I think when people talk about “passive income” there needs to be more clarification of what that means.

Here’s an example. One of my hobbies is pattern drafting. Several years ago, I built a site to sell some of my patterns. I have not logged into that site for over a year, and it still makes me money every month. How much is determined by whether I do anything to promote it. But regardless, it still is passive income.

Generally when people talk about passive income, what they’re talking about is income that’s not earned via labor/services. An accountant has to keep doing accounting if they want to get paid. A website designer has to keep designing websites or they don’t get paid. But if they write a book or create a course, it has the potential to become passive income. Which is to say it’s income from something they created once, and sell over and over again.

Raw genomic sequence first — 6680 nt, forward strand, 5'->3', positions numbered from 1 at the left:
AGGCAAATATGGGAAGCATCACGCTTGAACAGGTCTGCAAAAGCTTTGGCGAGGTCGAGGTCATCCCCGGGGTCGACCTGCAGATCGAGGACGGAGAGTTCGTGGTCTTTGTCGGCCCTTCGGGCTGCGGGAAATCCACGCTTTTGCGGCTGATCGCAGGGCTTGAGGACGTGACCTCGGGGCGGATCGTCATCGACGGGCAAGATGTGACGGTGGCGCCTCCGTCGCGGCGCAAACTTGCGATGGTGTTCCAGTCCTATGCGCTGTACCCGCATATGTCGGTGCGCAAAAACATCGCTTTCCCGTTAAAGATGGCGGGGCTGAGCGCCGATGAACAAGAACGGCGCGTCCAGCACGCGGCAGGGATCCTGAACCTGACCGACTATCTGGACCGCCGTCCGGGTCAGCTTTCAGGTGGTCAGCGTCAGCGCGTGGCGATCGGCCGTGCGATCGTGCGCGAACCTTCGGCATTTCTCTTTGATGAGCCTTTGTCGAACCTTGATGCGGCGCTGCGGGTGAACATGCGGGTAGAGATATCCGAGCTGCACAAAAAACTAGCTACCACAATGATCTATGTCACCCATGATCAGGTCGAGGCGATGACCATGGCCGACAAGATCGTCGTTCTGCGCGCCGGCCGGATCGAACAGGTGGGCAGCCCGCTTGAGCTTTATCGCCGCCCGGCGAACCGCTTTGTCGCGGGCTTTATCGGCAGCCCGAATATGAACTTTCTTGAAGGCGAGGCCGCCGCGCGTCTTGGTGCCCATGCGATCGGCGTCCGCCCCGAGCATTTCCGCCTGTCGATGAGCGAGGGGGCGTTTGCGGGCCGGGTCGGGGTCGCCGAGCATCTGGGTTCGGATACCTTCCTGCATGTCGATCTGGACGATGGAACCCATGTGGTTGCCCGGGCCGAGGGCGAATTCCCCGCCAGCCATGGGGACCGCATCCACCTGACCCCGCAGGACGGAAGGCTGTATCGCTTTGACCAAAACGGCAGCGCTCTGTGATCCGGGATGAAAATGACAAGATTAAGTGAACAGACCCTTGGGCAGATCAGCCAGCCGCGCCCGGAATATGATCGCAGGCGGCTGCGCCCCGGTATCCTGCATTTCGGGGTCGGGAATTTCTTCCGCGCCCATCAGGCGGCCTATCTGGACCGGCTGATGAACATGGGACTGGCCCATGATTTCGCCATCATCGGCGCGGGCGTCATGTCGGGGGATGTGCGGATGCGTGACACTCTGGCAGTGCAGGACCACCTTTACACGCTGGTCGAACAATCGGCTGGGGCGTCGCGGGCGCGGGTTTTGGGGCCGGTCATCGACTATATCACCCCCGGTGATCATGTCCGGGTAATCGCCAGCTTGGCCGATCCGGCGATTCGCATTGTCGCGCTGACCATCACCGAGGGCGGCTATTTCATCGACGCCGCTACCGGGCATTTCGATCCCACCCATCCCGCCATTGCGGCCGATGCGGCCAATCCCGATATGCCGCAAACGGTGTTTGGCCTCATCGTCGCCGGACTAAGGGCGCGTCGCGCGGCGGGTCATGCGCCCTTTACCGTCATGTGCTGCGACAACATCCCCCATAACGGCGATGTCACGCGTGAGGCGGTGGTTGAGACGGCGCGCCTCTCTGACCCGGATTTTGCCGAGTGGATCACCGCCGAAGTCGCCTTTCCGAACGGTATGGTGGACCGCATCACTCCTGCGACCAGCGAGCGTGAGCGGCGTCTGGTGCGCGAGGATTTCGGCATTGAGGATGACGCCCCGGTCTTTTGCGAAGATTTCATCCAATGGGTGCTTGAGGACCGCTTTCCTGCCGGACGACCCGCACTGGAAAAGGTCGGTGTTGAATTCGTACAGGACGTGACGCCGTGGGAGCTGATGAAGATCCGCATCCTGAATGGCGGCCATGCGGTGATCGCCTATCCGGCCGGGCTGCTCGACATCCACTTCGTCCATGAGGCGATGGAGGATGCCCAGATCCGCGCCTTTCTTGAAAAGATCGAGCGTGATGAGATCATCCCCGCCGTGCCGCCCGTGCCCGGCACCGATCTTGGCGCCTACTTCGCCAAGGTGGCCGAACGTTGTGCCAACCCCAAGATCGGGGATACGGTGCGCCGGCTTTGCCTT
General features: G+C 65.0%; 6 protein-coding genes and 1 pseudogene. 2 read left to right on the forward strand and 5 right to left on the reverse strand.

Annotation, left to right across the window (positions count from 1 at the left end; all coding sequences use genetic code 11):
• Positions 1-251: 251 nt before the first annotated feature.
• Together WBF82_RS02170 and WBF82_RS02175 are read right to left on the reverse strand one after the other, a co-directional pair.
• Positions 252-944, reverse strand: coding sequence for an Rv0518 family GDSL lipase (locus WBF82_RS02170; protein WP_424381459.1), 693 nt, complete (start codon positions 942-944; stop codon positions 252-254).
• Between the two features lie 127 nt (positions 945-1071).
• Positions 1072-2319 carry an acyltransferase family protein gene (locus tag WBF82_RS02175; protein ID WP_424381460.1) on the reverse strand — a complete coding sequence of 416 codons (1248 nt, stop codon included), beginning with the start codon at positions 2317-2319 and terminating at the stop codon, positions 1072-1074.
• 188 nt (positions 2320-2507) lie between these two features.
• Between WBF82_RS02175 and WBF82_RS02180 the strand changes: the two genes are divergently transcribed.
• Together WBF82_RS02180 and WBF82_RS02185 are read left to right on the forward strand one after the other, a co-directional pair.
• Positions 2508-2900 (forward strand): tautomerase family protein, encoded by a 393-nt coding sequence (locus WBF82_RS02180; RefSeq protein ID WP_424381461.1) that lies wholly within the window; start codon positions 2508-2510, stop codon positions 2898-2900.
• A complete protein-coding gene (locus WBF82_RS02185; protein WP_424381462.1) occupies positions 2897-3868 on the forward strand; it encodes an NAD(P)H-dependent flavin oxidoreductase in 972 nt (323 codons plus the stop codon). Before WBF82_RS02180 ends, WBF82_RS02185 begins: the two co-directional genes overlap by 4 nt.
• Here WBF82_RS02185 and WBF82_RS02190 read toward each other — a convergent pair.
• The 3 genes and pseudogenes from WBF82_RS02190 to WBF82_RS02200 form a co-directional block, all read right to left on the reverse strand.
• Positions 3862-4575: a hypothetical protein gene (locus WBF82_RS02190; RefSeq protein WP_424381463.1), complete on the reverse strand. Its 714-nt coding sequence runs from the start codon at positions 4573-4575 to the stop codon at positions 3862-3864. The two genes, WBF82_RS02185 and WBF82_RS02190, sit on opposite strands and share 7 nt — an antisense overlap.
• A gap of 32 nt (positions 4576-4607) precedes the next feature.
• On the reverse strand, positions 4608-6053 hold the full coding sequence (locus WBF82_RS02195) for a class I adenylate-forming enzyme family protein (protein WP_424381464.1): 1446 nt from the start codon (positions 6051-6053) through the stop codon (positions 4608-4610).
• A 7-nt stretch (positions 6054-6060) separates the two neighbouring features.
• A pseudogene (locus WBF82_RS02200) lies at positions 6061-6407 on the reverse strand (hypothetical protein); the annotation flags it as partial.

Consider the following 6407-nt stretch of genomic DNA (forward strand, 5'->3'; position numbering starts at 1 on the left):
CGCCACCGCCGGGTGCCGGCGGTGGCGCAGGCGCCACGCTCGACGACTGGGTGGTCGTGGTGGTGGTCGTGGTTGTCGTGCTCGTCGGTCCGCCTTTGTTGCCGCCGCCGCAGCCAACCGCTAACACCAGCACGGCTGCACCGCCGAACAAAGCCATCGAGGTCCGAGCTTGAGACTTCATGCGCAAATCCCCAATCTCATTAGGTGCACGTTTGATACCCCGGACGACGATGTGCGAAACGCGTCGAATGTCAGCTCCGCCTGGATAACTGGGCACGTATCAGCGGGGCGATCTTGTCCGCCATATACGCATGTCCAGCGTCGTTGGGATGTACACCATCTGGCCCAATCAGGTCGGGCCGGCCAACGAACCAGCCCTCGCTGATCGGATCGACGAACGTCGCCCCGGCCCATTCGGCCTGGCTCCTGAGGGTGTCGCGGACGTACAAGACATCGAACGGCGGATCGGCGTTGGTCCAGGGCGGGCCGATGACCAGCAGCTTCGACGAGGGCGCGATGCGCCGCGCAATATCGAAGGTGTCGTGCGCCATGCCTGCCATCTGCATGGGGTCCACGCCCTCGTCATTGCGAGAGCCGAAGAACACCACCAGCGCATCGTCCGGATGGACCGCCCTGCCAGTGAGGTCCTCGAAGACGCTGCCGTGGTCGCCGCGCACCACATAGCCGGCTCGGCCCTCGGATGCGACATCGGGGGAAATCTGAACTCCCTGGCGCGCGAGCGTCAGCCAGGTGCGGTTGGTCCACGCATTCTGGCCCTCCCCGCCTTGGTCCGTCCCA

All businesses need to be promoted, but not all income needs to be tied to hours of labor. The accountant has to promote their business and do the accounting. A designer has to promote to get clients, but still has to do the labor of building the sites. So of course someone who has a book or download or some other “passive” income generator will still have to promote. What they don’t have to do is attach their income to their labor.

I don’t think passive income was ever supposed to mean that a business does not need promoting. Perhaps too many internet hucksters gave that impression because it sells courses. But income doesn’t need to be directly tied to hours of labor. Sorry that was so long — lol.

Written by

Top writer. Featured in NYT, Forbes.

Get the Medium app

A button that says 'Download on the App Store', and if clicked it will lead you to the iOS App store
A button that says 'Get it on, Google Play', and if clicked it will lead you to the Google Play store